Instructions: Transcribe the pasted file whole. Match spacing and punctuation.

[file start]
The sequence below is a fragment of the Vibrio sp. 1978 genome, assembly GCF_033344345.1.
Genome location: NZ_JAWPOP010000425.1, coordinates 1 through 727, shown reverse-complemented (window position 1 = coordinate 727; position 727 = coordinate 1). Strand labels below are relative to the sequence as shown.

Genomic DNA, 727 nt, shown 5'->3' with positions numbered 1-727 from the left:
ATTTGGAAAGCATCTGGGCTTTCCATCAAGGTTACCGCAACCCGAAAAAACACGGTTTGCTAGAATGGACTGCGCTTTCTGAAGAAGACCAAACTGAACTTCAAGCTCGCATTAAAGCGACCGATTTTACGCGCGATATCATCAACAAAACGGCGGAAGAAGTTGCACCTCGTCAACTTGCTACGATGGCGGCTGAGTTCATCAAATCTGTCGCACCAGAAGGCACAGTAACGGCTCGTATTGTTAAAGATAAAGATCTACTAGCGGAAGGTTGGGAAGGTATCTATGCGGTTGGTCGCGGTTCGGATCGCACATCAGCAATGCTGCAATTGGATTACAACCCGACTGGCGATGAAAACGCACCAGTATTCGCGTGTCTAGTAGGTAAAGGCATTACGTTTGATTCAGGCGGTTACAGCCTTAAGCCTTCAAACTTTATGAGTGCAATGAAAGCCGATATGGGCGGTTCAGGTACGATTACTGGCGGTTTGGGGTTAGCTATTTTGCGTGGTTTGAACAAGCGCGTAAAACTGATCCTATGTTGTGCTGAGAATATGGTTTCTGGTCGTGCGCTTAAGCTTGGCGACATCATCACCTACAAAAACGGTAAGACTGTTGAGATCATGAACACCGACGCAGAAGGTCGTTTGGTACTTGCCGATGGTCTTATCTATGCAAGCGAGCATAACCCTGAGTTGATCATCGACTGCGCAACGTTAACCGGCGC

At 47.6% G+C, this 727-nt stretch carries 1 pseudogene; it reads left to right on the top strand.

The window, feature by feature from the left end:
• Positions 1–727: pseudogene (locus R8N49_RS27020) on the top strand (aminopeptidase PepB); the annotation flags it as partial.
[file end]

The sequence below is a fragment of the Vibrio sp. 1978 genome, assembly GCF_033344345.1.
Genome location: NZ_JAWPOP010000425.1, coordinates 1 through 727, shown reverse-complemented (window position 1 = coordinate 727; position 727 = coordinate 1). Strand labels below are relative to the sequence as shown.

Genomic DNA, 727 nt, shown 5'->3' with positions numbered 1-727 from the left:
ATTTGGAAAGCATCTGGGCTTTCCATCAAGGTTACCGCAACCCGAAAAAACACGGTTTGCTAGAATGGACTGCGCTTTCTGAAGAAGACCAAACTGAACTTCAAGCTCGCATTAAAGCGACCGATTTTACGCGCGATATCATCAACAAAACGGCGGAAGAAGTTGCACCTCGTCAACTTGCTACGATGGCGGCTGAGTTCATCAAATCTGTCGCACCAGAAGGCACAGTAACGGCTCGTATTGTTAAAGATAAAGATCTACTAGCGGAAGGTTGGGAAGGTATCTATGCGGTTGGTCGCGGTTCGGATCGCACATCAGCAATGCTGCAATTGGATTACAACCCGACTGGCGATGAAAACGCACCAGTATTCGCGTGTCTAGTAGGTAAAGGCATTACGTTTGATTCAGGCGGTTACAGCCTTAAGCCTTCAAACTTTATGAGTGCAATGAAAGCCGATATGGGCGGTTCAGGTACGATTACTGGCGGTTTGGGGTTAGCTATTTTGCGTGGTTTGAACAAGCGCGTAAAACTGATCCTATGTTGTGCTGAGAATATGGTTTCTGGTCGTGCGCTTAAGCTTGGCGACATCATCACCTACAAAAACGGTAAGACTGTTGAGATCATGAACACCGACGCAGAAGGTCGTTTGGTACTTGCCGATGGTCTTATCTATGCAAGCGAGCATAACCCTGAGTTGATCATCGACTGCGCAACGTTAACCGGCGC

At 47.6% G+C, this 727-nt stretch carries 1 pseudogene; it reads left to right on the top strand.

The window, feature by feature from the left end:
• Positions 1–727: pseudogene (locus R8N49_RS27020) on the top strand (aminopeptidase PepB); the annotation flags it as partial.